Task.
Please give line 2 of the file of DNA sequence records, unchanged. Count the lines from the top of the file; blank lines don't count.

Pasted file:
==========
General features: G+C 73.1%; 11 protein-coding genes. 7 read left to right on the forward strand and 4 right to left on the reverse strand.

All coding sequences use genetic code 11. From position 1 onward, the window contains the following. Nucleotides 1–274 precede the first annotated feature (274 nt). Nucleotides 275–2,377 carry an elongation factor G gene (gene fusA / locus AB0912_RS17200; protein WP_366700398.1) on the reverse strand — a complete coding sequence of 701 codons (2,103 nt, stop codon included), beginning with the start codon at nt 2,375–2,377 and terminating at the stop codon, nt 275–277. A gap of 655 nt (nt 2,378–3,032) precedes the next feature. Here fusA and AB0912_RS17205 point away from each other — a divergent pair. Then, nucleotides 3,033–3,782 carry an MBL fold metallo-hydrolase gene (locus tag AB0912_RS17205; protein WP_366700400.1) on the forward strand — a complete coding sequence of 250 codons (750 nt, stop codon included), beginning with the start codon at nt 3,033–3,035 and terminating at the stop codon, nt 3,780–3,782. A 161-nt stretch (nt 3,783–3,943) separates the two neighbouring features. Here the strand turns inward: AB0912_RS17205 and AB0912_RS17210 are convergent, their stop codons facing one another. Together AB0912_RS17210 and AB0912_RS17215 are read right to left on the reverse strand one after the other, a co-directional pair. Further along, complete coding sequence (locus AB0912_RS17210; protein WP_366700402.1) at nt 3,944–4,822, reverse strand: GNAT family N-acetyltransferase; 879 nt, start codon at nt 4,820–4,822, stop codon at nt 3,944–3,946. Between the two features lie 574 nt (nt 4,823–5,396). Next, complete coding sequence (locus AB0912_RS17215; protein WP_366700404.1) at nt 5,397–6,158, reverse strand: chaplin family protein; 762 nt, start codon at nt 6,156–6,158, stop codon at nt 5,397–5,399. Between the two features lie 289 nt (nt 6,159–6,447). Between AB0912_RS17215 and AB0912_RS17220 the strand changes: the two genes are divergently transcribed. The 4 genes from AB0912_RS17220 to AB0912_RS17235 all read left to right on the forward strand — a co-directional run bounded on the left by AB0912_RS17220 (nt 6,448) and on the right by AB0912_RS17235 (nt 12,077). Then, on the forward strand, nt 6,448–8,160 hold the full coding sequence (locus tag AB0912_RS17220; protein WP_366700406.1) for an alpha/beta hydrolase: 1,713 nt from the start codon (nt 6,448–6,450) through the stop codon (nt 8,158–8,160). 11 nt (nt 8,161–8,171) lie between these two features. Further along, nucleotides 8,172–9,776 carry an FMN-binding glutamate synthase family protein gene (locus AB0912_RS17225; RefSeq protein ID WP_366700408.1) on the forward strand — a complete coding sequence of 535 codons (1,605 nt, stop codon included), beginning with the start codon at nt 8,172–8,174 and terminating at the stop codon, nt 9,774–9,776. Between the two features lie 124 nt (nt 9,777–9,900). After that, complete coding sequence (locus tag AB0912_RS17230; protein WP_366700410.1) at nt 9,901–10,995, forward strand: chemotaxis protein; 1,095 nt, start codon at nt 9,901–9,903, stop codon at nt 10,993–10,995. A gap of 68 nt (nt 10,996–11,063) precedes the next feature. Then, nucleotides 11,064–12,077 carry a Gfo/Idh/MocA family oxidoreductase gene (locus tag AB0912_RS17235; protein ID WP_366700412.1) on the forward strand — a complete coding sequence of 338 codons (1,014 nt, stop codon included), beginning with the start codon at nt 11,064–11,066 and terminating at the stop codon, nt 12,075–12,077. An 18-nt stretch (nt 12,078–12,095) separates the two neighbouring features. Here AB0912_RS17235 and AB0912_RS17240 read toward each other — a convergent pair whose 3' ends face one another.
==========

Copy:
All coding sequences use genetic code 11. From position 1 onward, the window contains the following. Nucleotides 1–274 precede the first annotated feature (274 nt). Nucleotides 275–2,377 carry an elongation factor G gene (gene fusA / locus AB0912_RS17200; protein WP_366700398.1) on the reverse strand — a complete coding sequence of 701 codons (2,103 nt, stop codon included), beginning with the start codon at nt 2,375–2,377 and terminating at the stop codon, nt 275–277. A gap of 655 nt (nt 2,378–3,032) precedes the next feature. Here fusA and AB0912_RS17205 point away from each other — a divergent pair. Then, nucleotides 3,033–3,782 carry an MBL fold metallo-hydrolase gene (locus tag AB0912_RS17205; protein WP_366700400.1) on the forward strand — a complete coding sequence of 250 codons (750 nt, stop codon included), beginning with the start codon at nt 3,033–3,035 and terminating at the stop codon, nt 3,780–3,782. A 161-nt stretch (nt 3,783–3,943) separates the two neighbouring features. Here the strand turns inward: AB0912_RS17205 and AB0912_RS17210 are convergent, their stop codons facing one another. Together AB0912_RS17210 and AB0912_RS17215 are read right to left on the reverse strand one after the other, a co-directional pair. Further along, complete coding sequence (locus AB0912_RS17210; protein WP_366700402.1) at nt 3,944–4,822, reverse strand: GNAT family N-acetyltransferase; 879 nt, start codon at nt 4,820–4,822, stop codon at nt 3,944–3,946. Between the two features lie 574 nt (nt 4,823–5,396). Next, complete coding sequence (locus AB0912_RS17215; protein WP_366700404.1) at nt 5,397–6,158, reverse strand: chaplin family protein; 762 nt, start codon at nt 6,156–6,158, stop codon at nt 5,397–5,399. Between the two features lie 289 nt (nt 6,159–6,447). Between AB0912_RS17215 and AB0912_RS17220 the strand changes: the two genes are divergently transcribed. The 4 genes from AB0912_RS17220 to AB0912_RS17235 all read left to right on the forward strand — a co-directional run bounded on the left by AB0912_RS17220 (nt 6,448) and on the right by AB0912_RS17235 (nt 12,077). Then, on the forward strand, nt 6,448–8,160 hold the full coding sequence (locus tag AB0912_RS17220; protein WP_366700406.1) for an alpha/beta hydrolase: 1,713 nt from the start codon (nt 6,448–6,450) through the stop codon (nt 8,158–8,160). 11 nt (nt 8,161–8,171) lie between these two features. Further along, nucleotides 8,172–9,776 carry an FMN-binding glutamate synthase family protein gene (locus AB0912_RS17225; RefSeq protein ID WP_366700408.1) on the forward strand — a complete coding sequence of 535 codons (1,605 nt, stop codon included), beginning with the start codon at nt 8,172–8,174 and terminating at the stop codon, nt 9,774–9,776. Between the two features lie 124 nt (nt 9,777–9,900). After that, complete coding sequence (locus tag AB0912_RS17230; protein WP_366700410.1) at nt 9,901–10,995, forward strand: chemotaxis protein; 1,095 nt, start codon at nt 9,901–9,903, stop codon at nt 10,993–10,995. A gap of 68 nt (nt 10,996–11,063) precedes the next feature. Then, nucleotides 11,064–12,077 carry a Gfo/Idh/MocA family oxidoreductase gene (locus tag AB0912_RS17235; protein ID WP_366700412.1) on the forward strand — a complete coding sequence of 338 codons (1,014 nt, stop codon included), beginning with the start codon at nt 11,064–11,066 and terminating at the stop codon, nt 12,075–12,077. An 18-nt stretch (nt 12,078–12,095) separates the two neighbouring features. Here AB0912_RS17235 and AB0912_RS17240 read toward each other — a convergent pair whose 3' ends face one another.